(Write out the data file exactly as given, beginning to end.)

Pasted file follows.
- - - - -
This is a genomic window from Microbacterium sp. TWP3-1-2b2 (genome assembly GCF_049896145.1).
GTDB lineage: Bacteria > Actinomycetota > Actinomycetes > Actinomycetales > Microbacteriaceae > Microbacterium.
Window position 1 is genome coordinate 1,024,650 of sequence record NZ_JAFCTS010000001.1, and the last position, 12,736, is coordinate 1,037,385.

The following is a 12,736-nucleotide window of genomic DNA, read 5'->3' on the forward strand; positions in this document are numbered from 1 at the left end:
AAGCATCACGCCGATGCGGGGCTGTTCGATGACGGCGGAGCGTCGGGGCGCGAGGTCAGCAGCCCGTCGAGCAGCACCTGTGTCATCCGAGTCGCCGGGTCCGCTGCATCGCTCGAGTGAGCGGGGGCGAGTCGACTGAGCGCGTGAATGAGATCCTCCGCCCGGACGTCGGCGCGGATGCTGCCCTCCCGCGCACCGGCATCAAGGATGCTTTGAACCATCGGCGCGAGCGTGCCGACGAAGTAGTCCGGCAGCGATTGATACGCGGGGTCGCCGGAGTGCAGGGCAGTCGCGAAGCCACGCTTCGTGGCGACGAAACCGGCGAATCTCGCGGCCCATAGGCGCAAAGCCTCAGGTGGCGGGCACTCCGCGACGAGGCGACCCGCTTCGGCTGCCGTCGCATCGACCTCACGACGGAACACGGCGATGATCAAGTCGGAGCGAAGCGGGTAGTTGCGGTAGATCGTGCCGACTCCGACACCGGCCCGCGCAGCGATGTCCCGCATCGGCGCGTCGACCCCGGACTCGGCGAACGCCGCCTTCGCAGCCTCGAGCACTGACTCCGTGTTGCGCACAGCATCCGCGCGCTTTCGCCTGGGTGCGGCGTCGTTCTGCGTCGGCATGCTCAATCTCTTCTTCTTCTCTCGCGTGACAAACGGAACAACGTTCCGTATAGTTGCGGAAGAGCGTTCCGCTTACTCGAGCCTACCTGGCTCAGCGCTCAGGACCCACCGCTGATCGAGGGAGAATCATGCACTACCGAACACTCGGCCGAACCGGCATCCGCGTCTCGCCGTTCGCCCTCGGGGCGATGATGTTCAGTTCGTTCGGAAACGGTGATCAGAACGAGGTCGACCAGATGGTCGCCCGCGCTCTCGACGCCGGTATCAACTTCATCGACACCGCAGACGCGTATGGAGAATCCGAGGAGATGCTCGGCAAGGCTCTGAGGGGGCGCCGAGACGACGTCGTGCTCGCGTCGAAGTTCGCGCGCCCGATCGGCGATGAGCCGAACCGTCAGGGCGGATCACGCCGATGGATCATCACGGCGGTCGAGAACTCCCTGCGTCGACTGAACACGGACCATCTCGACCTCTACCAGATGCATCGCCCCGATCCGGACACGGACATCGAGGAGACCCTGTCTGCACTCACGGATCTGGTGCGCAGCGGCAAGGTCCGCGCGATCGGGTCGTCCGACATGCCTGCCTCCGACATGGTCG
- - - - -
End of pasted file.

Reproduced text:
This is a genomic window from Microbacterium sp. TWP3-1-2b2 (genome assembly GCF_049896145.1).
GTDB lineage: Bacteria > Actinomycetota > Actinomycetes > Actinomycetales > Microbacteriaceae > Microbacterium.
Window position 1 is genome coordinate 1,024,650 of sequence record NZ_JAFCTS010000001.1, and the last position, 12,736, is coordinate 1,037,385.

The following is a 12,736-nucleotide window of genomic DNA, read 5'->3' on the forward strand; positions in this document are numbered from 1 at the left end:
AAGCATCACGCCGATGCGGGGCTGTTCGATGACGGCGGAGCGTCGGGGCGCGAGGTCAGCAGCCCGTCGAGCAGCACCTGTGTCATCCGAGTCGCCGGGTCCGCTGCATCGCTCGAGTGAGCGGGGGCGAGTCGACTGAGCGCGTGAATGAGATCCTCCGCCCGGACGTCGGCGCGGATGCTGCCCTCCCGCGCACCGGCATCAAGGATGCTTTGAACCATCGGCGCGAGCGTGCCGACGAAGTAGTCCGGCAGCGATTGATACGCGGGGTCGCCGGAGTGCAGGGCAGTCGCGAAGCCACGCTTCGTGGCGACGAAACCGGCGAATCTCGCGGCCCATAGGCGCAAAGCCTCAGGTGGCGGGCACTCCGCGACGAGGCGACCCGCTTCGGCTGCCGTCGCATCGACCTCACGACGGAACACGGCGATGATCAAGTCGGAGCGAAGCGGGTAGTTGCGGTAGATCGTGCCGACTCCGACACCGGCCCGCGCAGCGATGTCCCGCATCGGCGCGTCGACCCCGGACTCGGCGAACGCCGCCTTCGCAGCCTCGAGCACTGACTCCGTGTTGCGCACAGCATCCGCGCGCTTTCGCCTGGGTGCGGCGTCGTTCTGCGTCGGCATGCTCAATCTCTTCTTCTTCTCTCGCGTGACAAACGGAACAACGTTCCGTATAGTTGCGGAAGAGCGTTCCGCTTACTCGAGCCTACCTGGCTCAGCGCTCAGGACCCACCGCTGATCGAGGGAGAATCATGCACTACCGAACACTCGGCCGAACCGGCATCCGCGTCTCGCCGTTCGCCCTCGGGGCGATGATGTTCAGTTCGTTCGGAAACGGTGATCAGAACGAGGTCGACCAGATGGTCGCCCGCGCTCTCGACGCCGGTATCAACTTCATCGACACCGCAGACGCGTATGGAGAATCCGAGGAGATGCTCGGCAAGGCTCTGAGGGGGCGCCGAGACGACGTCGTGCTCGCGTCGAAGTTCGCGCGCCCGATCGGCGATGAGCCGAACCGTCAGGGCGGATCACGCCGATGGATCATCACGGCGGTCGAGAACTCCCTGCGTCGACTGAACACGGACCATCTCGACCTCTACCAGATGCATCGCCCCGATCCGGACACGGACATCGAGGAGACCCTGTCTGCACTCACGGATCTGGTGCGCAGCGGCAAGGTCCGCGCGATCGGGTCGTCCGACATGCCTGCCTCCGACATGGTCG